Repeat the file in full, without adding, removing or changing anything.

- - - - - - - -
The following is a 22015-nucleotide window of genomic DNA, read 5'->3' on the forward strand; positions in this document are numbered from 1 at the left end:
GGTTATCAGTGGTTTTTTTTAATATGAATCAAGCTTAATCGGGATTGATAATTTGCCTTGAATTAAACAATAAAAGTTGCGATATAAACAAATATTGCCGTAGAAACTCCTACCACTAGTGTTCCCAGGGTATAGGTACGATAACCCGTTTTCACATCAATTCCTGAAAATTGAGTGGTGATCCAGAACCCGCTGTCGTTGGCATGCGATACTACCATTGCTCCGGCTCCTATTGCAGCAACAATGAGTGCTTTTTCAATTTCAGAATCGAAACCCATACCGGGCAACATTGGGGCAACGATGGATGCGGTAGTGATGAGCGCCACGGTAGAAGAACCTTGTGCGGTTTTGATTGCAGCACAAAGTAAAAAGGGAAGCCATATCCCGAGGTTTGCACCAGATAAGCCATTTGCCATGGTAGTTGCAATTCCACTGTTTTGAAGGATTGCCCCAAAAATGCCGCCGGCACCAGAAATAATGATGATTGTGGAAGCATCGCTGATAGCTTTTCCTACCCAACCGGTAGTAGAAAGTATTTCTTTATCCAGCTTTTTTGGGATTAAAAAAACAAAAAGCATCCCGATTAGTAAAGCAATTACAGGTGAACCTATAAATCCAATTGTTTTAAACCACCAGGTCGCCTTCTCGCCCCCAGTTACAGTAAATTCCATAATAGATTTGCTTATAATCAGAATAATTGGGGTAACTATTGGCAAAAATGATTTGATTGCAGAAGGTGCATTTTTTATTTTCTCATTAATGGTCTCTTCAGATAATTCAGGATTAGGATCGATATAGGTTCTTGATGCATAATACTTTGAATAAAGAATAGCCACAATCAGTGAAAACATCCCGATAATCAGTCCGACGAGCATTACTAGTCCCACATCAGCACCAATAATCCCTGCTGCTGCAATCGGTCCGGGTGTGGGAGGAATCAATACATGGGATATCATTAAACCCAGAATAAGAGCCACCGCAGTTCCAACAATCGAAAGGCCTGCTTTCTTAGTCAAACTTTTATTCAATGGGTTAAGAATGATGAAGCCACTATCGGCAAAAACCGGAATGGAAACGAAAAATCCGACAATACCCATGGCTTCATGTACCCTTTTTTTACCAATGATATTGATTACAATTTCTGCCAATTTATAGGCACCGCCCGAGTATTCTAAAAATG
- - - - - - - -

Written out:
The following is a 22015-nucleotide window of genomic DNA, read 5'->3' on the forward strand; positions in this document are numbered from 1 at the left end:
GGTTATCAGTGGTTTTTTTTAATATGAATCAAGCTTAATCGGGATTGATAATTTGCCTTGAATTAAACAATAAAAGTTGCGATATAAACAAATATTGCCGTAGAAACTCCTACCACTAGTGTTCCCAGGGTATAGGTACGATAACCCGTTTTCACATCAATTCCTGAAAATTGAGTGGTGATCCAGAACCCGCTGTCGTTGGCATGCGATACTACCATTGCTCCGGCTCCTATTGCAGCAACAATGAGTGCTTTTTCAATTTCAGAATCGAAACCCATACCGGGCAACATTGGGGCAACGATGGATGCGGTAGTGATGAGCGCCACGGTAGAAGAACCTTGTGCGGTTTTGATTGCAGCACAAAGTAAAAAGGGAAGCCATATCCCGAGGTTTGCACCAGATAAGCCATTTGCCATGGTAGTTGCAATTCCACTGTTTTGAAGGATTGCCCCAAAAATGCCGCCGGCACCAGAAATAATGATGATTGTGGAAGCATCGCTGATAGCTTTTCCTACCCAACCGGTAGTAGAAAGTATTTCTTTATCCAGCTTTTTTGGGATTAAAAAAACAAAAAGCATCCCGATTAGTAAAGCAATTACAGGTGAACCTATAAATCCAATTGTTTTAAACCACCAGGTCGCCTTCTCGCCCCCAGTTACAGTAAATTCCATAATAGATTTGCTTATAATCAGAATAATTGGGGTAACTATTGGCAAAAATGATTTGATTGCAGAAGGTGCATTTTTTATTTTCTCATTAATGGTCTCTTCAGATAATTCAGGATTAGGATCGATATAGGTTCTTGATGCATAATACTTTGAATAAAGAATAGCCACAATCAGTGAAAACATCCCGATAATCAGTCCGACGAGCATTACTAGTCCCACATCAGCACCAATAATCCCTGCTGCTGCAATCGGTCCGGGTGTGGGAGGAATCAATACATGGGATATCATTAAACCCAGAATAAGAGCCACCGCAGTTCCAACAATCGAAAGGCCTGCTTTCTTAGTCAAACTTTTATTCAATGGGTTAAGAATGATGAAGCCACTATCGGCAAAAACCGGAATGGAAACGAAAAATCCGACAATACCCATGGCTTCATGTACCCTTTTTTTACCAATGATATTGATTACAATTTCTGCCAATTTATAGGCACCGCCCGAGTATTCTAAAAATG